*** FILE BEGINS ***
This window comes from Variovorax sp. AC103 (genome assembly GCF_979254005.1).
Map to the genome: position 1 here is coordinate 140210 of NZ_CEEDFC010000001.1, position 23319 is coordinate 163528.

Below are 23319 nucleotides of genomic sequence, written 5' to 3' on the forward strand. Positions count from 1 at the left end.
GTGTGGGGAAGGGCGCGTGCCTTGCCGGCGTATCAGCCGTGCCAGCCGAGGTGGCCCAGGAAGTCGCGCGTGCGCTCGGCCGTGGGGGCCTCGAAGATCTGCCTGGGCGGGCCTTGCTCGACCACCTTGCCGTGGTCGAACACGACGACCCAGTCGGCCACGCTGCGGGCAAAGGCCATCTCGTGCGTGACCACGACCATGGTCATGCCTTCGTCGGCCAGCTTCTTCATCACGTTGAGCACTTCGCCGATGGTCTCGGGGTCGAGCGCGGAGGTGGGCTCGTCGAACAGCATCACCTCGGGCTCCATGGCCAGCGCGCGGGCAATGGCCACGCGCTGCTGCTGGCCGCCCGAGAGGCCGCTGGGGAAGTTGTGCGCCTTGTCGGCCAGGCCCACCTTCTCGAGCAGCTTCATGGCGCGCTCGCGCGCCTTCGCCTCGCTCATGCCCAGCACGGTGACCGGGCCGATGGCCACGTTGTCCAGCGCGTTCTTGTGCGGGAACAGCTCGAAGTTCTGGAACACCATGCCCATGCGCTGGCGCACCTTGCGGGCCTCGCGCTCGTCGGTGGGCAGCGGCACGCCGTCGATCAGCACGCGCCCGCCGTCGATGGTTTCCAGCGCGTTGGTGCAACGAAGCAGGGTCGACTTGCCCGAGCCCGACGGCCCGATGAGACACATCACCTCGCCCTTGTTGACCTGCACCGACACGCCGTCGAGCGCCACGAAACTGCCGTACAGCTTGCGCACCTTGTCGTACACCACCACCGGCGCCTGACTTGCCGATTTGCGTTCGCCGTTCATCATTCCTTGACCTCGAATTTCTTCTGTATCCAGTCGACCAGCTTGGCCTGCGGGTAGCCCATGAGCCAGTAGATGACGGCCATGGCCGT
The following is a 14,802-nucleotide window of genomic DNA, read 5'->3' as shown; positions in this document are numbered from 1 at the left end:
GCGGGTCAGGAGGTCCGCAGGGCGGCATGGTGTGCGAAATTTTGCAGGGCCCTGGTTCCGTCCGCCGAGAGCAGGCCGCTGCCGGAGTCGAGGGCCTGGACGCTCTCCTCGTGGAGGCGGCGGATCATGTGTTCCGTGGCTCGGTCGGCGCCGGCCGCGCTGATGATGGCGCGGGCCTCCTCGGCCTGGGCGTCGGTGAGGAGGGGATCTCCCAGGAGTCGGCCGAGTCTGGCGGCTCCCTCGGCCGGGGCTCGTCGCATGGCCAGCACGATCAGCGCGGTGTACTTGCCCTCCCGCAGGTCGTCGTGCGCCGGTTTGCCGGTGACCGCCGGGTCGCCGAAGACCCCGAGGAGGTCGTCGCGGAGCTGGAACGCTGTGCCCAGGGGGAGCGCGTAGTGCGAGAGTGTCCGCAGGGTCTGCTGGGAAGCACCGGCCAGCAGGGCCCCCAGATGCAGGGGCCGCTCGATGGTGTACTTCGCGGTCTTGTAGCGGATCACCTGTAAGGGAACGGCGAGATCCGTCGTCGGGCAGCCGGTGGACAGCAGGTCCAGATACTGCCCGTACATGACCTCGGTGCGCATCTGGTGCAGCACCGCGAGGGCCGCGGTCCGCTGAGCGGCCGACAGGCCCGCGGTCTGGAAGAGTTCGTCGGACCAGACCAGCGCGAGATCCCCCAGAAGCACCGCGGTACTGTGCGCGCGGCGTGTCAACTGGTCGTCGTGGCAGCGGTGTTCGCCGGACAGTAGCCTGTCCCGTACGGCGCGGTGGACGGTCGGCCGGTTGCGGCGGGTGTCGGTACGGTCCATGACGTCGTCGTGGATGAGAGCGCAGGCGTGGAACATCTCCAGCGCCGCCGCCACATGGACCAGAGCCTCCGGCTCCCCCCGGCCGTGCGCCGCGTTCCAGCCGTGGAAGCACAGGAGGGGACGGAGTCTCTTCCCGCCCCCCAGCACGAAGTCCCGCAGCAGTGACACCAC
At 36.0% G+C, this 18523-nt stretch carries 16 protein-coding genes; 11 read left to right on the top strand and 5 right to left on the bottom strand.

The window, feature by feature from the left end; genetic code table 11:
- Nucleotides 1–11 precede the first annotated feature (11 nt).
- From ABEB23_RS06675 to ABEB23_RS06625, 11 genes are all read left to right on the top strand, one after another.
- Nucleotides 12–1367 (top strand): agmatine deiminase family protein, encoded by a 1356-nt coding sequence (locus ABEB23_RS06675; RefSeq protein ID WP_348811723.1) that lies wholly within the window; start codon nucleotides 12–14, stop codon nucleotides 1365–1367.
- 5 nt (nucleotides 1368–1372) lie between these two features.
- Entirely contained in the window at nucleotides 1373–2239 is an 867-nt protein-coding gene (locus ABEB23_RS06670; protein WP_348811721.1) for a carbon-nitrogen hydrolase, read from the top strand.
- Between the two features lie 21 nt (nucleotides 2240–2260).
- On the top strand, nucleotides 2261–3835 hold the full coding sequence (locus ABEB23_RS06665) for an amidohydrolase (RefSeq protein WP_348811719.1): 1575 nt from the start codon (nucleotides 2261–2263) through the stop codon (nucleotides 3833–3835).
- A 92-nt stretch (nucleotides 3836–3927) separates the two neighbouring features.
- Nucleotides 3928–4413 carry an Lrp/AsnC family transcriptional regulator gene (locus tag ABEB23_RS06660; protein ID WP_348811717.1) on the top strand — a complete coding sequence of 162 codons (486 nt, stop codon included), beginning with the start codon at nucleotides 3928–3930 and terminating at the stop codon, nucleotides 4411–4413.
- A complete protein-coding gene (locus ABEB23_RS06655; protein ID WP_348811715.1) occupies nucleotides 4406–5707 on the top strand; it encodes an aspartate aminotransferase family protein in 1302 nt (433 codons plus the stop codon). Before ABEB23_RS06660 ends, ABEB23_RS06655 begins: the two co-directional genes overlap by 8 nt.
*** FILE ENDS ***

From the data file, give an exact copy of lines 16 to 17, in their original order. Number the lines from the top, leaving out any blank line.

- A 92-nt stretch (nucleotides 3836–3927) separates the two neighbouring features.
- Nucleotides 3928–4413 carry an Lrp/AsnC family transcriptional regulator gene (locus tag ABEB23_RS06660; protein ID WP_348811717.1) on the top strand — a complete coding sequence of 162 codons (486 nt, stop codon included), beginning with the start codon at nucleotides 3928–3930 and terminating at the stop codon, nucleotides 4411–4413.